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UK cops: Keep yer golden doubloons, ad folk. Yon websites belong ta PIRATES

Launch database of 'verified' infringing websites

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British police have launched a who's who of pirating websites in an attempt to stop advertisers from spending money with sites deemed illegal.

The Infringing Website List is hoping to cut copyright-breaking websites off at the knees by stopping their top source of revenue: advertising.

The database will be available to brands and companies that buy ads so they can choose to avoid sites that have been "evidenced and verified" as illegal by the City Of London's Police Intellectual Property Crime Unit (PIPCU).

"If an advert from an established brand appears on an infringing website, not only does it lend the site a look of legitimacy, but inadvertently the brand and advertiser are funding online crime," PIPCU's head, detective chief inspector Andy Fyfe, said in a canned statement.

"Therefore the list also serves as a safety tool, ensuring the reputation of advertisers and brands are not discredited through association with illegal websites."

The police said that advertising was a key source of funds for websites that infringe on copyright, with a report by rights-holders' group the Digital Citizens Alliance estimating that piracy sites got $227m in advertising cash last year.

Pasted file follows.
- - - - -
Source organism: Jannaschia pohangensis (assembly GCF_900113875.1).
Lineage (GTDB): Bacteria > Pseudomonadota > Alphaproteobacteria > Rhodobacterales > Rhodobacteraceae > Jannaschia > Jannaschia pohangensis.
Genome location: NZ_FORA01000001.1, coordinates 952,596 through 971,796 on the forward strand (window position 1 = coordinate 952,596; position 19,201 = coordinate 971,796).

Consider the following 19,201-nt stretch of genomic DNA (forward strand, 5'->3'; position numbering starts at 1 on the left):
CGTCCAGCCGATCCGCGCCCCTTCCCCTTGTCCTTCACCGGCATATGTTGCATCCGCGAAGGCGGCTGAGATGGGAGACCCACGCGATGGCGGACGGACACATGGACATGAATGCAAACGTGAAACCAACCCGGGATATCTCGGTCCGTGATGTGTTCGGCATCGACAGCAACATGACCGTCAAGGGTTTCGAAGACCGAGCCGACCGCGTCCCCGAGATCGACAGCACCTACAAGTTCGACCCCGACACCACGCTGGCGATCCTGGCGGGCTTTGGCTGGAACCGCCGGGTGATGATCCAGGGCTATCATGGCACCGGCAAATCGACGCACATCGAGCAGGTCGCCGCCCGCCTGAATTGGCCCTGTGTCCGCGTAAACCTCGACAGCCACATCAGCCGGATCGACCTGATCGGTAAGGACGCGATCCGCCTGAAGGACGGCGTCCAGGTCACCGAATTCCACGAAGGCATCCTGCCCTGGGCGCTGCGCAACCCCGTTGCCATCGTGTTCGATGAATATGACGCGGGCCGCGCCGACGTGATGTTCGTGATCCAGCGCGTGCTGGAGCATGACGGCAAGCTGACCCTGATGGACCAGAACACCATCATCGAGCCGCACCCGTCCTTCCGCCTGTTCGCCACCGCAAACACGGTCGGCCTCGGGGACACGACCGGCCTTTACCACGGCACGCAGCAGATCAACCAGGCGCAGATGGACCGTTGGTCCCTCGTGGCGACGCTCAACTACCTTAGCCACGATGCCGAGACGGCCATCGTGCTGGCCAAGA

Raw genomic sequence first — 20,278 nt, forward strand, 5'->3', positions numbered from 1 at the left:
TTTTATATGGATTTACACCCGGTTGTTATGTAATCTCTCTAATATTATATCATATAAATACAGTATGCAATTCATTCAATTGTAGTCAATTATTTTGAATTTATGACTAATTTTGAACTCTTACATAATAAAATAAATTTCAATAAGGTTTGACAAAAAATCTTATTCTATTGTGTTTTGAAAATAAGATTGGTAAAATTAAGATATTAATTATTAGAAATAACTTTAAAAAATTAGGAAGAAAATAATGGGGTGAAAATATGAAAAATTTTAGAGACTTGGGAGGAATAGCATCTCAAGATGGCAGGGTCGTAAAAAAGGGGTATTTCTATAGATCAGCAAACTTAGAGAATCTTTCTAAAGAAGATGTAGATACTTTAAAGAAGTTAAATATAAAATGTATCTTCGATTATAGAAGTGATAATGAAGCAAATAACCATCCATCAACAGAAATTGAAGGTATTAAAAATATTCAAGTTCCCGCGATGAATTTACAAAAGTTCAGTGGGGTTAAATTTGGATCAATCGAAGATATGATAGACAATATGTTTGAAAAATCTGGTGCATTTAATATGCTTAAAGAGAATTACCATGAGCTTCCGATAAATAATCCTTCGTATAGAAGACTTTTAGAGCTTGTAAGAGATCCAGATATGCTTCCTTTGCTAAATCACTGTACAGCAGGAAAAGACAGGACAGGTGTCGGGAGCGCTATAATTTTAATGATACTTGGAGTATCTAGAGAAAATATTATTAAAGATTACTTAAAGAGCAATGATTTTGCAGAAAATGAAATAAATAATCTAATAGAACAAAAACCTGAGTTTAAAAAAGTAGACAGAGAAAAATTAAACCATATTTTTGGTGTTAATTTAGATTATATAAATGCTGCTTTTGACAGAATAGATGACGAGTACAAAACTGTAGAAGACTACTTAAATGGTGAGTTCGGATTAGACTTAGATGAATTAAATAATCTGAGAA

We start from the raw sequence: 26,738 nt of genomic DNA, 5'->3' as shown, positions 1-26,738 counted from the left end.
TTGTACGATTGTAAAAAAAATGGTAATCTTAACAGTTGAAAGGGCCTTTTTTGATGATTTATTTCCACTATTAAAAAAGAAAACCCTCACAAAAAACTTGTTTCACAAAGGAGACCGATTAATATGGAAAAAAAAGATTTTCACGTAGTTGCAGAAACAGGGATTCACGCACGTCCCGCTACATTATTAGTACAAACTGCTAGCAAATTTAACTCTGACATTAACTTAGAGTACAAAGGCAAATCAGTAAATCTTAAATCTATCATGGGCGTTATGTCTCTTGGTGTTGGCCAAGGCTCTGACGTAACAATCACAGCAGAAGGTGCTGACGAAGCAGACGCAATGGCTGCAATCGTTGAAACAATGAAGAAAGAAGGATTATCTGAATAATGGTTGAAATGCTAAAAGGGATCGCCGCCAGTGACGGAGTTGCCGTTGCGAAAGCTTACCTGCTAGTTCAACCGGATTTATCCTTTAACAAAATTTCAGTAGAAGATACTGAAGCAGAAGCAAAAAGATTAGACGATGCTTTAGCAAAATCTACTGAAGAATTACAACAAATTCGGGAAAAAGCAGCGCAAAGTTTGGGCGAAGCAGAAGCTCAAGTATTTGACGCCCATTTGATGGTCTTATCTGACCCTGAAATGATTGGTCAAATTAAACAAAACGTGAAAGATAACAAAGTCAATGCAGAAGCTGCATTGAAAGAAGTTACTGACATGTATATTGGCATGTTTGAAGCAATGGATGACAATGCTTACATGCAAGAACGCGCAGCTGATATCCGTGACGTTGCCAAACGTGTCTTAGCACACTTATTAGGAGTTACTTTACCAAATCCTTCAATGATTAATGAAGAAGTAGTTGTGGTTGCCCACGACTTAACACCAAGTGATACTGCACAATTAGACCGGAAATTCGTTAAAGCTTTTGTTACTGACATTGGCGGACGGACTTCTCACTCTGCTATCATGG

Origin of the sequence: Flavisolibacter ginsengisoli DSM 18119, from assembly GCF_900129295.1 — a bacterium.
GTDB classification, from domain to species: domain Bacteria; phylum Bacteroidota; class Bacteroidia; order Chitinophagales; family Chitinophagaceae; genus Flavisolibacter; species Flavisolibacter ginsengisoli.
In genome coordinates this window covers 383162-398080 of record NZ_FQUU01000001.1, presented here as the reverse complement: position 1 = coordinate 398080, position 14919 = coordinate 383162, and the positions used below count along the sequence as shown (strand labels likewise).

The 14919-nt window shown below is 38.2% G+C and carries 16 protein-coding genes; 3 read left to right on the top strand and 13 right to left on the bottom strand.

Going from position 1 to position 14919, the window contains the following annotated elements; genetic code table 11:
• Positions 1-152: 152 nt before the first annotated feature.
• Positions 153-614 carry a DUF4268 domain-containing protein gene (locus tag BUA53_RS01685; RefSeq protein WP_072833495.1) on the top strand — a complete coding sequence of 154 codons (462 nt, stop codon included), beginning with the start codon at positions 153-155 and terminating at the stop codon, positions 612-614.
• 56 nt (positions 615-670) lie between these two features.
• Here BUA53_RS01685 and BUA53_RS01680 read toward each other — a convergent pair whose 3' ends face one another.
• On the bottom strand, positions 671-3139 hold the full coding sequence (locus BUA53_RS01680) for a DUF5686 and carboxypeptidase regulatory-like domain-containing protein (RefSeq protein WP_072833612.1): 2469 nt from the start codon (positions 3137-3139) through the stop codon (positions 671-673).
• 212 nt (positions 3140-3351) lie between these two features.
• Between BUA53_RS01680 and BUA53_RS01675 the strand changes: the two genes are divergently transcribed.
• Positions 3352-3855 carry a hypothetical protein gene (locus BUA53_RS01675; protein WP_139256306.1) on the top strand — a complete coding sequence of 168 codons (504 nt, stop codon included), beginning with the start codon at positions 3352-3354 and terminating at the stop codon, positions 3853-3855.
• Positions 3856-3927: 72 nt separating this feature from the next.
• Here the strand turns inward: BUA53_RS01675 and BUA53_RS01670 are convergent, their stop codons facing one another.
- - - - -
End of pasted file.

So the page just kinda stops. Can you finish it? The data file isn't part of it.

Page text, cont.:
The list has been set up in collaboration with copyright holders including the the British Recorded Music Industry (BPI), the Federation Against Copyright Theft (FACT), the International Federation of the Phonographic Industry (IFPI), The Publishers Association, the Internet Advertising Bureau UK (IAB UK), the Incorporated Society of British Advertisers (ISBA) and the Institute of Practitioners in Advertising (IPA).

To make it onto the list, sites will be "identified by the creative industries" and then verified by PIPCU. The police said that a three month trial of the list led to a 12 per cent reduction in advertising from household brands.

"It is essential we protect our creative industries from people ripping off their content online," said culture minister Ed Vaizey. "Disrupting the money unlawful websites make from advertising could make a real difference to the fight against copyright infringement. It is an excellent example of what can be achieved through industry, Government and law enforcement working together." ®

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